By: Judith Hargett
Two of my grandmas shared a home for many years. They kept a coffeepot on the stove most of the day. One of those non-electric, percolator types. I don’t know what time that coffeepot got put into service each morning, but it stood at the ready much of the day for that time when one of the grandmas, or an unsuspecting guest, was ready to sit a spell with a cup of some of the blackest coffee known to man. By the time the pot got put away in the evening you can be sure any remaining coffee would be strong enough to make a normally functioning person do a jig with plenty of high steppin’ moves and energy left over to keep them awake ‘til the roosters started crowing…though I never observed my grandmas performing any such activities. Their systems had apparently adjusted to the high doses of caffeine through the years. Or maybe the caffeine was absorbed by the hot peppers and turnip greens that were a big part of their diets. I concluded from my study of these two people that coffee could not be overly hazardous to your health as both grandmas lived past their 100th birthday. Some might say this conclusion has little scientific merit but it serves my purpose which is to continue enjoying my coffee without guilt each morning.
Now my grandma on the other side of the family tree drank her coffee from her saucer. I believe she poured the coffee out of her China cup into the saucer to cool it. As a child I didn’t question such behavior. I just accepted that’s how folks drank coffee in that house. This grandma also added lots of sugar and cream to her coffee which made it all the more appealing to the group of grandkids that lingered around her table after Sunday lunch like a litter of kittens hoping for a saucer of milk.
Still, I didn’t become a dedicated coffee drinker myself until I joined the Air Force. Coffee breaks were an important part of the workday schedule in my group. I soon realized it was much quicker to grab a cup of coffee than to brew a cup of tea. Important chitchat could be missed in the few extra seconds required to make the tea. A coffee pot has been one of the office “perks” in every job I’ve had since. I have shared many a cup with friends and family through the years.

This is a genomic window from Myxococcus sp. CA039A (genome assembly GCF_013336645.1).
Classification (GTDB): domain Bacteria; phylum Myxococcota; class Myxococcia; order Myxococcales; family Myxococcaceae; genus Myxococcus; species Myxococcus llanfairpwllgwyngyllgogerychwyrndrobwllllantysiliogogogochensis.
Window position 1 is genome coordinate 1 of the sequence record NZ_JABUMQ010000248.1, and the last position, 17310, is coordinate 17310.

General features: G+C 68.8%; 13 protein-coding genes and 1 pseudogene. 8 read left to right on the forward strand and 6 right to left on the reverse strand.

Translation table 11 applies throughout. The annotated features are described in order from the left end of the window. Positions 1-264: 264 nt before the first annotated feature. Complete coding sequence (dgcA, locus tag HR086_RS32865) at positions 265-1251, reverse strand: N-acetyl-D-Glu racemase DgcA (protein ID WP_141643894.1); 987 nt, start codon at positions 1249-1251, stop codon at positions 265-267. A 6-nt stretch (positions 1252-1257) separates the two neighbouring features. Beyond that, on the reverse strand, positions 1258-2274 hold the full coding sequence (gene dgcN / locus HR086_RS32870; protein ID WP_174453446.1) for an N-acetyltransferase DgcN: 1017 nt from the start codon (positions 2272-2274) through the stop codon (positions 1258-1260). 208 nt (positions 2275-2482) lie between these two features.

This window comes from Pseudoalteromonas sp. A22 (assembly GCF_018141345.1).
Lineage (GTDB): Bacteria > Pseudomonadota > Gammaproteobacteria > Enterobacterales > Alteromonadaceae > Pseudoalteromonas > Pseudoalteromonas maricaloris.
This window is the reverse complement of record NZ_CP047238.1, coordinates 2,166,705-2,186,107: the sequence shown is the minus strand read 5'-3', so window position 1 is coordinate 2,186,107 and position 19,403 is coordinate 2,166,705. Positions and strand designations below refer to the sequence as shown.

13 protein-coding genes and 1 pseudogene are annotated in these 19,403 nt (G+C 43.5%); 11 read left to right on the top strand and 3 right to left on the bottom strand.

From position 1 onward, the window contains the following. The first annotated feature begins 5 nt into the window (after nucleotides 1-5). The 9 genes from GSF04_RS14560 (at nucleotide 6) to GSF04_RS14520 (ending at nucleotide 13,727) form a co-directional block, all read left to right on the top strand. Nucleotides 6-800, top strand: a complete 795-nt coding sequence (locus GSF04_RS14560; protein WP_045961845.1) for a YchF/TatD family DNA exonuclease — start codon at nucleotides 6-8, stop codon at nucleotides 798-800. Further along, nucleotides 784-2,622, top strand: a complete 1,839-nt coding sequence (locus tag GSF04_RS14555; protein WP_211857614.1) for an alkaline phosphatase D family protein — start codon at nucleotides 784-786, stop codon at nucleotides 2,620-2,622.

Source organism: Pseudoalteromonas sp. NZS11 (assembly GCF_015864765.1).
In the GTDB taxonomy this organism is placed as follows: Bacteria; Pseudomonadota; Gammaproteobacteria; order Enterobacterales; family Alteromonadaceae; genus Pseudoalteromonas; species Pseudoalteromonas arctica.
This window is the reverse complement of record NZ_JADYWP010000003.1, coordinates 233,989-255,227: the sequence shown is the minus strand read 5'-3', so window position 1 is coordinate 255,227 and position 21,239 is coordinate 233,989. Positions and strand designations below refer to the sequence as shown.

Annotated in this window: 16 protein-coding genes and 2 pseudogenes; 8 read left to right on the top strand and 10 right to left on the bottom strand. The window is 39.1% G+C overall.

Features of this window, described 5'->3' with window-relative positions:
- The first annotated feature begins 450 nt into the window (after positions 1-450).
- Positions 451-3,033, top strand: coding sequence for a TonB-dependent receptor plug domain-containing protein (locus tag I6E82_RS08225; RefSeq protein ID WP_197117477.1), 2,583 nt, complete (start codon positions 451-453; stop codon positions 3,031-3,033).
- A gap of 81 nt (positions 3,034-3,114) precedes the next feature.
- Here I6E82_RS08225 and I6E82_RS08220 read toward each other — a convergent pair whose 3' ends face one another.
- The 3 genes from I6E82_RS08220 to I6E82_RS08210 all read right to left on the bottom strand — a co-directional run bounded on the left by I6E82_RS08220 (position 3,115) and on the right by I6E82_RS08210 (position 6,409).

Sadly, I just recently lost one of those friends I’d shared many cups of coffee with in years past. We had worked together for an oil company in Houston. He died early New Year’s morning when the car he was riding in was hit by someone who ran a red light…someone who’d had way too much alcohol to drink. My friend died at the scene, no doubt believing he had plenty of time left to visit his daughter who was on her way home from Japan, time to meet his son’s brand new baby daughter and time to spend with friends in the New Year. The e-mails he’d recently sent us sharing his latest jokes still sit in our in-box. Sometimes my coffee is seasoned with sorrow.
I believe the Scriptures make it clear that we will eat and drink real food in our resurrected bodies, just as Jesus did. I don’t know if coffee will be one of those beverages we will enjoy. Since God created us and He created food, He knows what will be pleasing to His family when we have our taste buds perfectly restored. But while we’re walking on this earth in our original bodies, we should remember this admonition from Paul to the Corinthians: “So whether you eat or drink or whatever you do, do it all for the glory of God” (I Cor 10:31).
Why not invite an unsaved friend to join you for a cup of their favorite inoffensive beverage and begin building a relationship with them so you might be able to share the Gospel with them. Then maybe one day you will be able to share a cup of heavenly coffee together.